This very colorful account was intersper- sed with reports  of angry reaction to what was viewed in much of the Arab world as a sell-out by Sadat to the ultimate mortal enemy, Israel. Reports from Beirut, Cairo, Tel Aviv, and elsewhere detailing the violent reaction to this treaty punctuated the account of the Treaty ceremony itself.  Clearly those who would move so boldly to make this peace treaty work faced violent opposition.

"Peace has come..."

The words of President Carter emphasized this danger, and the strength of those willing to take such bold risk as these two men were taking to counter the anger of those who opposed them: "Peace has come... Let those who would shatter peace, who would callously spill blood, be aware that we three and all others who may join us will vigorously wage peace." These words sound highly idealistic to us now with so much of the violence that has come since. They are indeed idealistic. But the treaty's main points of normalization of relations between Egypt and Israel, and Israeli withdrawal from the Sinai Peninsula were indeed kept. And the two countries remain at peace. But Anwar Sadat would be assassinated by fundamentalist Muslim army officers while reviewing a military parade on Oct. 6, 1981.  And the peace process which the three leaders tried to begin has long since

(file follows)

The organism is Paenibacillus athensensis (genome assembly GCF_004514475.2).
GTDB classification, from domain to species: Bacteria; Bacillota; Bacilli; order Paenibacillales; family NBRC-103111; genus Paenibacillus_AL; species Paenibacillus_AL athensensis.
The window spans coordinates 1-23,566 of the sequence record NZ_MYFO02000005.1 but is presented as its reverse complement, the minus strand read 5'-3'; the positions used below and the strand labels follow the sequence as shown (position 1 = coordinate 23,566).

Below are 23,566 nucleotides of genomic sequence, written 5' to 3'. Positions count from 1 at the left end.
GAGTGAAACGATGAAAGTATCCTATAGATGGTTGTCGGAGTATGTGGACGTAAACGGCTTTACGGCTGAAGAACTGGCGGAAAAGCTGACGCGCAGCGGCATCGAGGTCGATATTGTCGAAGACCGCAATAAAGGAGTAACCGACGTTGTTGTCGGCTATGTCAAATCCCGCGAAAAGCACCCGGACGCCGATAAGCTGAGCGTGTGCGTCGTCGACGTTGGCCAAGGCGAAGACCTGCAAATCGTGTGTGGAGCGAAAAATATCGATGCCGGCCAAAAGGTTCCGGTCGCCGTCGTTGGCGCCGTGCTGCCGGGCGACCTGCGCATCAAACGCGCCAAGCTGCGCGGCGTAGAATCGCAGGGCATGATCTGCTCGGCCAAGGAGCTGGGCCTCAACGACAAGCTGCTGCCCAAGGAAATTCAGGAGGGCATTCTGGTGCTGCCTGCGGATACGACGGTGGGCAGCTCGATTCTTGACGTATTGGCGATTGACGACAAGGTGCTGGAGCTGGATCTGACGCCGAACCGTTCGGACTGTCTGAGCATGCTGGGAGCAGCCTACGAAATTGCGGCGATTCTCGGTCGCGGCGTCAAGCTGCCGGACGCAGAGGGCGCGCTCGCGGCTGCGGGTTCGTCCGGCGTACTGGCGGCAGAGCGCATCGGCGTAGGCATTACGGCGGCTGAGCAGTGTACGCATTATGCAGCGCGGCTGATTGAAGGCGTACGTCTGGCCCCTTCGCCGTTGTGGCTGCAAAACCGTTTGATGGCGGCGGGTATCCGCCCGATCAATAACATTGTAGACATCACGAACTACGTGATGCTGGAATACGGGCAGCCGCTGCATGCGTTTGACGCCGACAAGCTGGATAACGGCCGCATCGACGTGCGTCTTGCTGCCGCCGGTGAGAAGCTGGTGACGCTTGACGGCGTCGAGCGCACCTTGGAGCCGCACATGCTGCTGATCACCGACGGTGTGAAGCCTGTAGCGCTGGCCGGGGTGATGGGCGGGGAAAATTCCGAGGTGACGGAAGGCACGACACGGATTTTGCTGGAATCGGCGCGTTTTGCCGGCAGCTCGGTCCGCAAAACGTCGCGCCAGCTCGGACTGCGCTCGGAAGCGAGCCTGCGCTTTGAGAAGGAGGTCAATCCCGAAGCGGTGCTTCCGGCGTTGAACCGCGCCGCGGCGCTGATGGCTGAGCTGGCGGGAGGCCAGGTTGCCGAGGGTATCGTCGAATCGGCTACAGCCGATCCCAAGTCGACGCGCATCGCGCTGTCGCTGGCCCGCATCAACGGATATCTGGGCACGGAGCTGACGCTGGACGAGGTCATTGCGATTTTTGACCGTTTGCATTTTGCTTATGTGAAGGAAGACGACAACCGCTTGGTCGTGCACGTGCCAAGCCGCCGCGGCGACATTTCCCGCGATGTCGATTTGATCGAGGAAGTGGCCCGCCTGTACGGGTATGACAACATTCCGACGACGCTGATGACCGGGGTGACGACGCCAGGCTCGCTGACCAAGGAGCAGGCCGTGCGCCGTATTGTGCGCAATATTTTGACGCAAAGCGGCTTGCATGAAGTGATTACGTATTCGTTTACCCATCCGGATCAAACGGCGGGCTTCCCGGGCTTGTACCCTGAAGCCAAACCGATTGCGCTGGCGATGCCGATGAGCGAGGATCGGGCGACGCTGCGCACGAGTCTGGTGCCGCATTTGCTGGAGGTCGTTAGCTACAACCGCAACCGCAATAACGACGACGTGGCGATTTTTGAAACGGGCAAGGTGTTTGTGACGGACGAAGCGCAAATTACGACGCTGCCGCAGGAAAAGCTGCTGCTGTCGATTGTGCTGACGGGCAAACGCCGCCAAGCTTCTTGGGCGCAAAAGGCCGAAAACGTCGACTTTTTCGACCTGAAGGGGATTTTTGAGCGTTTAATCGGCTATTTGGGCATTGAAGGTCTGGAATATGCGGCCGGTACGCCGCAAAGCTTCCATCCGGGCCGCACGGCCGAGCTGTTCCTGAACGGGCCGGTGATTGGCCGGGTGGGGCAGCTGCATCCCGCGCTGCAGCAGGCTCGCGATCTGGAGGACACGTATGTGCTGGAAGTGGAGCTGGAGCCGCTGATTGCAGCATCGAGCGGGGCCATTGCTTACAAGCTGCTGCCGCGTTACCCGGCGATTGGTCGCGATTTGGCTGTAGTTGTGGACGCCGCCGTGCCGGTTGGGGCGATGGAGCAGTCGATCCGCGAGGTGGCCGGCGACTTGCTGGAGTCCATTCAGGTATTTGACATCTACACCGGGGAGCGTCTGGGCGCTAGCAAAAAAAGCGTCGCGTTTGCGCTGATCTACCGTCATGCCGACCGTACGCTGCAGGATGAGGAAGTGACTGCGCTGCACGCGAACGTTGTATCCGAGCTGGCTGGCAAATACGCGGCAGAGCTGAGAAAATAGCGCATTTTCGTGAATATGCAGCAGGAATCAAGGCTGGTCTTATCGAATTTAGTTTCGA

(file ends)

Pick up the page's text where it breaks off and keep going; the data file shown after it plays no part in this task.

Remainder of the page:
become hopelessly bogged down.  But I felt that it was worth a few minutes of our time to remember this moment when everything seemed possible.

Thursday, March 3, 2016

MARCH 3 = Bizet's Opera "Carmen" Premieres

"dull and obscure ... the ear grows weary of waiting for the cadence that never comes."

- Léon Escudier in L'Art Musical

On today's date in 1875, Georges Bizet's brilliant opera "Carmen" premiered in Paris.  And the above comment by Escudier is just one of the barbs that were thrown at the work. It was deemed to be much too risque' and totally inappropriate for public consumption with its tails of love, seduction, and murder. Its main star performer was accused of an immoral performance. Unfortunately, the composer would die only a short time after this raucous premiere. Today of course, Carmen is looked on as one of the most popular Operas ever written and is the source of some very familiar tunes.

Bizet is Commissioned to Compose "Carmen"

 Born in 1838, Georges Bizet (below) was an up and coming young composer when in 1872, he was commissioned to write a three-act opera based on a short novel called "Carmen" by the writer Prosper Mérimée’. He began the music in 1873, but the management of the 
Opéra-Comique was worried that this story was too salacious for their wholesome venue with the head of the that theater pressuring Bizet for re-writes, out of fear for the financial wreck that might occur if the opera failed. Because of this. the work on Carmen was put on hold. Bizet worked instead on a work he hoped to produce at Opéra, but this work was halted when the Opéra burned to the ground in October of 1873. Then in 1874, one of the members of the Opéra-Comique who opposed the "risque'" content of Carmen resigned, opening the path for Bizet to finish his work on Carmen.  This he happilly did, and Carmen was completed that summer.